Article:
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The L-1 Intracompany Transferee Visa Application

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  • The L-1 Intracompany Transferee Visa Application

    The L-1 Intracompany Transferee Visa Application

    The L-1 intracompany transferee visa allows managers, executives, and especially knowledgeable employees who work outside the U.S. for a company that has an affiliated entity inside the U.S. to come to the U.S. and perform services for that entity. There are no limits on how many people can get L-1 visas every year.

    The U.S. Congress created the L-1 nonimmigrant visa category in 1970, primarily to assist multinational companies that experienced difficulties in bringing to the United States critical personnel temporarily from abroad. To be eligible for an L-1 visa, a foreign national normally must have been employed by the foreign company continuously for at least one year during the preceding three years in a managerial or executive position, or in a position where the individual gained specialized knowledge.

    The individual must be coming to the United States to provide services to the same employer or a branch office, subsidiary or affiliate. For this reason, L-1 visa holders are known as intracompany transferees. Executives and managers enter the United States on an L-1A visa. Employees with specialized knowledge enter the United States on an L-1B visa.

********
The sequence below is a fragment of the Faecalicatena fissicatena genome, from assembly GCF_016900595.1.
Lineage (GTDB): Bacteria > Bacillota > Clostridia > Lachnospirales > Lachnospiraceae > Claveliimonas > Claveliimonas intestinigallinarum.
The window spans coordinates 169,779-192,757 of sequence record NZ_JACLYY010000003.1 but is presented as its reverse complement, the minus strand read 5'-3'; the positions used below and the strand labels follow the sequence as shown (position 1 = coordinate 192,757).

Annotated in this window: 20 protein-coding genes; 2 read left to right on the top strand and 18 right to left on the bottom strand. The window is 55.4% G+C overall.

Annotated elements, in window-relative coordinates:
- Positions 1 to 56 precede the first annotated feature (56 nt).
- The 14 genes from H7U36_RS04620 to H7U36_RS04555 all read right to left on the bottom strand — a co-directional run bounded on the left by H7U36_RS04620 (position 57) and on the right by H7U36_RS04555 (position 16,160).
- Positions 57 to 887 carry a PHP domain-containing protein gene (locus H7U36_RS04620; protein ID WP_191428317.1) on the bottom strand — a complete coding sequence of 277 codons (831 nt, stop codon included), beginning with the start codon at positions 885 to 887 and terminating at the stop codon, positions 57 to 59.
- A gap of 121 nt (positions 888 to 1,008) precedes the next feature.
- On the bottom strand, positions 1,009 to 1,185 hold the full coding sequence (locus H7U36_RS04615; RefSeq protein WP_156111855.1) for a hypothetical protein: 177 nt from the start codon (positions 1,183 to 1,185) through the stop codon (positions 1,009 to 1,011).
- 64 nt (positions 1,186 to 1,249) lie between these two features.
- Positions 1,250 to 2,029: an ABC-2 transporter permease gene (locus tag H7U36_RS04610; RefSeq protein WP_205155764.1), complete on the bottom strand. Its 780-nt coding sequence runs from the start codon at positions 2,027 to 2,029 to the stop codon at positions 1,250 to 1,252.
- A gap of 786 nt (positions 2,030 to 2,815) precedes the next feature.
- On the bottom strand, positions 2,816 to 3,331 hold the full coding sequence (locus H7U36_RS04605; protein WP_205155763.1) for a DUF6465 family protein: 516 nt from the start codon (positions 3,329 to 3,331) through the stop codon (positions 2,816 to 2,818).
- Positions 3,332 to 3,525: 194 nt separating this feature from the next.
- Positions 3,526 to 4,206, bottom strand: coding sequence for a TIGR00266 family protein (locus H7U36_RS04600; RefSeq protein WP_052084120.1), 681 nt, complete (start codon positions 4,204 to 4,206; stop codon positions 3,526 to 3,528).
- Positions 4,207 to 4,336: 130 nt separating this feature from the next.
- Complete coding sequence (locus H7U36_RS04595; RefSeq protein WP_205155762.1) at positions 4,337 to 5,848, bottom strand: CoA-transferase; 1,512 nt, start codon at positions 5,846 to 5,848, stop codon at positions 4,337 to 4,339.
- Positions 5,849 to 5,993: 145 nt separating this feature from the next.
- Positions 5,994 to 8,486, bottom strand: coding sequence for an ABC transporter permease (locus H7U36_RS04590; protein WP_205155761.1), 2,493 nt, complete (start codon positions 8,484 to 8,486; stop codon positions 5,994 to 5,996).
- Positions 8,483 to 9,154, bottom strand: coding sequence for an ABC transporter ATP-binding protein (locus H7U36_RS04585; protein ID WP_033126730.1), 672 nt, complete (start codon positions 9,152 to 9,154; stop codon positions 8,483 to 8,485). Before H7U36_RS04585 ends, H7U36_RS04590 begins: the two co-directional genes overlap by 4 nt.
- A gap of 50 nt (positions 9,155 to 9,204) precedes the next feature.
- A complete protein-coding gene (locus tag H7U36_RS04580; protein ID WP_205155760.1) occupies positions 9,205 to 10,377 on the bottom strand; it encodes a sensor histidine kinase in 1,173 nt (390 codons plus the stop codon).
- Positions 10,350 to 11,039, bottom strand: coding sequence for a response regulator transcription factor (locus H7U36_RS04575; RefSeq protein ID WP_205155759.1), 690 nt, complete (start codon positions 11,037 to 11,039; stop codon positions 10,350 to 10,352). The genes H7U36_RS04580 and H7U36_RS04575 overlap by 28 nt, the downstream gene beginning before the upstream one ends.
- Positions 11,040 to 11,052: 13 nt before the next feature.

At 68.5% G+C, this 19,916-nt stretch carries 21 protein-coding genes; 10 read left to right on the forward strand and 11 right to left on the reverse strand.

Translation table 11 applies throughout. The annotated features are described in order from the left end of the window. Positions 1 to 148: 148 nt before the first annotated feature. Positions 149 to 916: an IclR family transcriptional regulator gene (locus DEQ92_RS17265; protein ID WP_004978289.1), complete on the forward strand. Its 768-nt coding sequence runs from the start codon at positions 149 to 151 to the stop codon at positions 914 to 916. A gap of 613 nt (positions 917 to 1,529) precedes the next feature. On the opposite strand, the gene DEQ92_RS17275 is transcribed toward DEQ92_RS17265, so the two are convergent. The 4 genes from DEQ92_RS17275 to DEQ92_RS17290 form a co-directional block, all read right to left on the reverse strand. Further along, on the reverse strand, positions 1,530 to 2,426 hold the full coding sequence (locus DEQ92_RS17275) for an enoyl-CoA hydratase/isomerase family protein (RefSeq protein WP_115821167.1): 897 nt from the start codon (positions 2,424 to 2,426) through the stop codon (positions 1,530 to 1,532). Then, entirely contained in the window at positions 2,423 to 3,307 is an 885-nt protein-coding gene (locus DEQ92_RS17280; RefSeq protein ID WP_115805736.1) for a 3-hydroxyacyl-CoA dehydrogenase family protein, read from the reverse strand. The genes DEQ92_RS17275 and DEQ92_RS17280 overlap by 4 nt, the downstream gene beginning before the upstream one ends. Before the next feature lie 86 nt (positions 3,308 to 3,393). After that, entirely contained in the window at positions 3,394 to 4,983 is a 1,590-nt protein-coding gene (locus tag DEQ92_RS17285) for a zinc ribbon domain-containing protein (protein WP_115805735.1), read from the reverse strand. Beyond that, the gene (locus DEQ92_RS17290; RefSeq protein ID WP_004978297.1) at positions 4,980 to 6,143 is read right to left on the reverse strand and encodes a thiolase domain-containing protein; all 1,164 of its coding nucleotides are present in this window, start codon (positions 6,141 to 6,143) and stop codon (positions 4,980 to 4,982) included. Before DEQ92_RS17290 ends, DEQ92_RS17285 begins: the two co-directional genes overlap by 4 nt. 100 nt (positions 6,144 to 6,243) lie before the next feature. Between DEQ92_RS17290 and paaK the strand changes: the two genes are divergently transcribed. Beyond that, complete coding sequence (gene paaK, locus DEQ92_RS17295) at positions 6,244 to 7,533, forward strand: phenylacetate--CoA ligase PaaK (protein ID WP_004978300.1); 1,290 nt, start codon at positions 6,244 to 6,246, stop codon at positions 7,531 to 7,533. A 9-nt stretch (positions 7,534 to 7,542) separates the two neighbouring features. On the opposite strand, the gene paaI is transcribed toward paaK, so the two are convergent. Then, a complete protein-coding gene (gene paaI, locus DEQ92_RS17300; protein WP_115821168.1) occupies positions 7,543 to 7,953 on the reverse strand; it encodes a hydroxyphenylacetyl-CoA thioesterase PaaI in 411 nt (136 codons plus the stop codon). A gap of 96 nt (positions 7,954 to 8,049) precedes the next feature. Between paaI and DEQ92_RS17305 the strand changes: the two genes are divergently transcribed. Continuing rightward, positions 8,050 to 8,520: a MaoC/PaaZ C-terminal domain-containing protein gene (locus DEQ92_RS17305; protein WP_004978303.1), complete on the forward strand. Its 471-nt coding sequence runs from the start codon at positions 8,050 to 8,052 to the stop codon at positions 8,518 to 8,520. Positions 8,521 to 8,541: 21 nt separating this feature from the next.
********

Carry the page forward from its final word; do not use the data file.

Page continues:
To qualify for specialized knowledge, the employee must possess special knowledge of the petitioning organization’s product, service, research, equipment, techniques, management, or other interests and its application in international markets, or an advanced level of knowledge in the organization’s processes and procedures.

    Since the L-1 program’s creation, U.S. Congress has consistently responded to the needs of the business community by facilitating the process by which multinational companies import key personnel through the

    L-1 visa. Originally, the L-1 beneficiary had to have worked for the company abroad during the year immediately before filing the L-1 petition. A later amendment broadened the qualifying period to one year during the prior three year, thus permitting a former employee to rejoin the multinational company in the United States.

    A “blanket” L petition allows employers to have a petition on file that certifies that the organization meets the requirements of the blanket L visa program.